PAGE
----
Question All-In-One for the Office, Sexy yet Budget-Friendly?

DiabloDj1

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I'm looking to get an all-in-one PC for my office, simply because I'm tired of taking a laptop back-and-forth from home. Plus, I think it'd be more ergonomically friendly and a larger screen would help productivity (as opposed to getting a second laptop + monitor).

I have no idea what to look for exactly though. I have a Surface Book now and wouldn't want to get something lower quality (i5-6300, 8gb RAM, 128gb SSD, 3000x2000 res display). I barely ever process screen-captured videos, so it's mostly MS Office, Chrome and Google Docs all day.

Budget: I'd like to stay under $800. Less is fine!

Note: I can opt for Teacher discounts. Here's what I found out there so far:
  • Lenovo Idea Products: 20% off
  • Lenovo Think Products: 15% off
  • HP Products: up to 5% off
  • Dell Products: 2% off

Condition: New is nice but I've been looking at Woot.com's deals on Refurbs and it is tempting...


Priorities:
  • Sex appeal. Yes, really do want something that looks good. That comes down to the base (rather not opt for the bulky, bland plastic) and the screen itself (edge-less style vs. plastic bulk around screen).
  • Screen quality. The Surface Book looks pretty crisp. I don't want to sacrifice here (but again, I'm not doing graphic/video work).
  • Windows 10.
  • Ergonomics, which I guess just means being able to raise/lower the screen.
Other Desires:
  • A good quality wireless mouse/keyboard ideal. If I need to buy this separate, so be it.
  • Touchscreen is nice to have, but not necessary.
  • Two USB ports would be nice; no other port necessities.
No gaming needed.

I'm sure I left something else out that's important, but looking for your advice... From my research, I think my main focus should be on an SSD rather than HDD, more importantly than the CPU? For screen, not sure if they're all considered equal if they have the same resolution (1920x1080)..?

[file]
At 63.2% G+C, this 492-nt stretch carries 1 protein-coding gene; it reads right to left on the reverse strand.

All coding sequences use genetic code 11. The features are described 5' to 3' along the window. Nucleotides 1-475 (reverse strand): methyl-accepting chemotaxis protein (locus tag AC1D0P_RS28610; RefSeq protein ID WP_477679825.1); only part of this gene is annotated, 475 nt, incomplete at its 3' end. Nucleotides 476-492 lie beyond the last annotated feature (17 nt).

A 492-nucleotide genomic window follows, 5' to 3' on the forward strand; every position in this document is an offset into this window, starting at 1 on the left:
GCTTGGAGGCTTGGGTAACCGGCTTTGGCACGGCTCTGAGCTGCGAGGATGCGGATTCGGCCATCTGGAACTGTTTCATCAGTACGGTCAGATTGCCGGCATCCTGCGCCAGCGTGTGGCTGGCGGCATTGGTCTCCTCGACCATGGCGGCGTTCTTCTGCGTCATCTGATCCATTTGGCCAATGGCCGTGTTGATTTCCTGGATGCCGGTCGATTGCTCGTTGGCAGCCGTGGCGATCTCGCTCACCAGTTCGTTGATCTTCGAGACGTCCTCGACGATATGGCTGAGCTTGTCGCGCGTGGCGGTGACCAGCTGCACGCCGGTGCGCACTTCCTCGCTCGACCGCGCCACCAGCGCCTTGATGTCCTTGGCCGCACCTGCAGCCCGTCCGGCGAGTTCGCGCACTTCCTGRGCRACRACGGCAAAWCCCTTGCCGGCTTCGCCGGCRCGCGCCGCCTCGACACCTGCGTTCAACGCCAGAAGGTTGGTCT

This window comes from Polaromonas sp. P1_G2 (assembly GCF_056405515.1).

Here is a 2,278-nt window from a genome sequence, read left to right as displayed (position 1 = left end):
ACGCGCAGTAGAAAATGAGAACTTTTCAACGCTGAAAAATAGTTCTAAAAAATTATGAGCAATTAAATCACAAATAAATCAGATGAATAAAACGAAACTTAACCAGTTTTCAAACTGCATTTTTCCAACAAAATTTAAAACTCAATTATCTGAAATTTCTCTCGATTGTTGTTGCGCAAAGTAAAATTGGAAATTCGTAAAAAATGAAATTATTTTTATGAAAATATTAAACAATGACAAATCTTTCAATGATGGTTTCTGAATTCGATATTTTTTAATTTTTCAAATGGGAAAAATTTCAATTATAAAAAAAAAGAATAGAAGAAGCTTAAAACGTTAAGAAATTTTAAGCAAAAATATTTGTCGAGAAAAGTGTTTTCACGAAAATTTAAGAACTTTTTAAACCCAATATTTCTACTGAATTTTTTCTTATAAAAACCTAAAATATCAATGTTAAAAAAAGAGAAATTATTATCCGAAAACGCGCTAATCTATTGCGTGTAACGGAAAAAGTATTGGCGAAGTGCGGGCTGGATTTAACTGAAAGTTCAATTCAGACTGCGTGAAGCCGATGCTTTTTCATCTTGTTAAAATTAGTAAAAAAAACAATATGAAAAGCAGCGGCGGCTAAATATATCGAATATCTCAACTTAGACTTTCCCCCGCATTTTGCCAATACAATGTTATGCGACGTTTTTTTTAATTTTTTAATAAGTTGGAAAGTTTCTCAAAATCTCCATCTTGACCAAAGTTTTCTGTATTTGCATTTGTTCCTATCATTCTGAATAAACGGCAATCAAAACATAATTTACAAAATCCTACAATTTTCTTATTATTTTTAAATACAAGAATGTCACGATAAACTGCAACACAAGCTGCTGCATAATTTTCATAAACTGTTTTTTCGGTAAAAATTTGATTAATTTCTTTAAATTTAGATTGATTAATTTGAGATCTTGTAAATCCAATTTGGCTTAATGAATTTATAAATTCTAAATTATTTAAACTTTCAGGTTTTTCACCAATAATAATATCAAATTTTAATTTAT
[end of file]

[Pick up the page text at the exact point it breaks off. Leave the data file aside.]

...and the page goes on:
Thank you in advance!
 
Last edited:

Eximo

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Well, All-In-Ones are neat, but they have the same lifespans as laptops essentially. So buying an older one just means obsolescence/failure is that much closer. Maintenance is similar as well.

For a home office, just get all the desktop peripherals and a USB docking station. That way if you ever need that screen and peripherals for something else, you can just plug it in. You could buy a cheap laptop to run the setup.

If you still want that all-in-one feel, you could always get a NUC or Mini-Desktop that installs behind or easily hides behind the monitor. These are essentially laptops without screens, batteries, or keyboards. But they are easily replaced and nearly maintenance free in some cases.

For what you want to do, a 2560x1440 27" display or even a 4K display would get you that quality you are after. Those odd resolutions are typically found on newer AIO and would likely be out of your budget.

Here is a nearly edge to edge Dell monitor: https://www.newegg.com/Product/Product.aspx?Item=0FA-00H1-00004

And and a decent NUC to run it: https://www.amazon.com/NUC7i3BNK-Dual-Core-i3-7100U-Bluetooth-Professional/dp/B07522YV5M/ref=sr_1_2_sspa?keywords=intel+nuc&qid=1554994318&s=gateway&sr=8-2-spons&psc=1

Just add keyboard/mouse speakers as desired.

AIO computers I found in a quick search:

Here is a brand new AIO for $750, i5 8th gen, 8GB of memory: https://www.newegg.com/Product/Product.aspx?Item=N82E16883998630

Here is a dirt cheap one that would probably still be suitable: https://www.newegg.com/Product/Product.aspx?Item=9SIADT28NB5075

A refurbished option, but more recent 7th gen: https://www.newegg.com/Product/Product.aspx?Item=9SIA1UH5WC2823
 

DiabloDj1

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Got it! I'll stick with New then to be safe.

A second laptop + monitor + docking station + peripherals is an option, but seems like it'd end up more expensive, and a little messy on the desk perhaps, but that isn't terrible... It was my initial idea, but I think the laptop would have to be open to run the monitor?